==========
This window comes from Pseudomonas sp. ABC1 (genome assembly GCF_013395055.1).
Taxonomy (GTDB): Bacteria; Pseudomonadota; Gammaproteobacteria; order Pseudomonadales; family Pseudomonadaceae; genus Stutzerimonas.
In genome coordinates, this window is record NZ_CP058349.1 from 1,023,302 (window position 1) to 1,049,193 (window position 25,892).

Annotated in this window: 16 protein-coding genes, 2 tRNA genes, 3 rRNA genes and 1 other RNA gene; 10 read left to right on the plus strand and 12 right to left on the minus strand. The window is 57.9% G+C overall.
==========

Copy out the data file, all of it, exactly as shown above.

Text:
This window comes from Pseudomonas sp. ABC1 (genome assembly GCF_013395055.1).
Taxonomy (GTDB): Bacteria; Pseudomonadota; Gammaproteobacteria; order Pseudomonadales; family Pseudomonadaceae; genus Stutzerimonas.
In genome coordinates, this window is record NZ_CP058349.1 from 1,023,302 (window position 1) to 1,049,193 (window position 25,892).

Annotated in this window: 16 protein-coding genes, 2 tRNA genes, 3 rRNA genes and 1 other RNA gene; 10 read left to right on the plus strand and 12 right to left on the minus strand. The window is 57.9% G+C overall.